RAY SUAREZ: Well, you noted at the outset, Peter Edelman, that the economy produced a lot of jobs -- during the period that we call the period of welfare reform.
PETER EDELMAN: Yes, indeed.
RAY SUAREZ: Did we pick all the low hanging fruit, or are we now getting to the toughest cases -- core cases on these case loads -- that will not be as easy to move off welfare?
PETER EDELMAN: There are two things happening now. It's absolutely true that the 2 million cases, they're not all because some of the people who are on the rolls right now are even people who have come on and go off. But there's certainly some of the hardest cases are left and it puts the question of exactly what we can expect from people.
I believe in a work-based system. I think we did need to reform the system we had. It was terrible. I wouldn't have reformed it in this way because it's left the possibility for really punishing people and pushing them off and not leaving them in a place where they can do the best for their families. But right now we have these hard cases to worry about and we have a recession coming on. I’m very, very worried about it. This policy was, if it's a good policy, was really a good policy for prosperous times. And we have not got in place now the safety net that has to be there for when the business cycle goes the other way. That's a tremendous challenge for the society. I'm afraid we're going to see serious problems if we do not respond and help people as the recession begins to push people out of the labor force.
RON HASKINS: May I make a brief comment about the economy?
RAY SUAREZ: Go ahead.
RON HASKINS: Everybody talks about the economy, and how critical the role has been and certainly it's been important. In the late 1960s and again in the 1980s we had extremely hot economies. In the 1980s we had a net increase of 19 million new jobs. You know what happened to the welfare rolls? They increased 12 percent during that period, same thing in the late 1960s.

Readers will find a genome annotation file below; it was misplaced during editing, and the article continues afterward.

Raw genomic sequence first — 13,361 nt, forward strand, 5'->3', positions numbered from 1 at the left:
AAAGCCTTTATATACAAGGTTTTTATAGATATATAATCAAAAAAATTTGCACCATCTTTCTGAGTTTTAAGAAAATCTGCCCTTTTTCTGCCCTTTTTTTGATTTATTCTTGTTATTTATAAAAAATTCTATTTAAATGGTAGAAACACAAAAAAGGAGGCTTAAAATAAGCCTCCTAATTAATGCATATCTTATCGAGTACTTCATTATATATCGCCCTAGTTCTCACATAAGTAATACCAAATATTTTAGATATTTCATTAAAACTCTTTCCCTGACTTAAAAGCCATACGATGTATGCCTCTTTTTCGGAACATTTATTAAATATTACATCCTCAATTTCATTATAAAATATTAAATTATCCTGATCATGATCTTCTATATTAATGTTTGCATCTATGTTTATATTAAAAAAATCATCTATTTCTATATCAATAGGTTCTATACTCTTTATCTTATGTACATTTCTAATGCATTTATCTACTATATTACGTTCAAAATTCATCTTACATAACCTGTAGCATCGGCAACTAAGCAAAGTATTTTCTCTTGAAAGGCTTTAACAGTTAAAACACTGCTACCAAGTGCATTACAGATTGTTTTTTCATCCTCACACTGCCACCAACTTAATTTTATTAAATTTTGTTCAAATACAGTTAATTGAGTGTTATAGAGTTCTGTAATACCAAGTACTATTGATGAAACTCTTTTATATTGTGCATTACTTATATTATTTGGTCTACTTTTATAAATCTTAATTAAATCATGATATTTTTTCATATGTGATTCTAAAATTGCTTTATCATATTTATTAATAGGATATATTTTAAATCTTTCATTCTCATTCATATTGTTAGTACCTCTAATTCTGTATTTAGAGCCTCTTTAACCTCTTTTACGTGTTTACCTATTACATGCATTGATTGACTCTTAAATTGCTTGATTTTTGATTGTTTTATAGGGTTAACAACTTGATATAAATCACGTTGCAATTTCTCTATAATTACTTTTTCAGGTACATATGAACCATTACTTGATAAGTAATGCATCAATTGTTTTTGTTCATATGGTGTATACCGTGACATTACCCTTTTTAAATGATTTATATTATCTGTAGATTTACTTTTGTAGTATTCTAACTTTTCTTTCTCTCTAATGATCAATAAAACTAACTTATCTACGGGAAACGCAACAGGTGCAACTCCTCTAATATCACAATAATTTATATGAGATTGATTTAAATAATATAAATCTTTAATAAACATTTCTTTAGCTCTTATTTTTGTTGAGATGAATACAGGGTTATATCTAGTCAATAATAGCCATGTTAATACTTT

So to say that hot economy sucks people off welfare and helps them establish independence is false. It did not work. The economy worked because of welfare reform and the tough reforms that Mr. Edelman is concerned about that cause people to look at their lives and say okay, I’m going to try, I’m going to leave welfare and achieve some of the things that Eloise Anderson pointed toward, and that people are better off financially as well. It was not the economy primarily; it was welfare reform primarily.
RAY SUAREZ: Eloise Anderson, go ahead.
ELOISE ANDERSON: I agree with Ron on that. I watched during the 80s a really hot economy going and I watched the welfare rolls in which I was overseeing going up and up and I was like what is going on here! And what is clear to me is that people on this program that we, and welfare workers thought was so wonderful, was really killing people. What we've done is open the gates and let people out.
I will agree that there are people on this program that need a very different kind of effort than just giving them a job. But I am not sure that the welfare organizations the way they're designed across the country are prepared to deal with the multi-barrier people we have. It is a wrong system approach to that. And to talk about people needing not to work in order to be okay, I think flies in the face of everything we've learned in the disability program.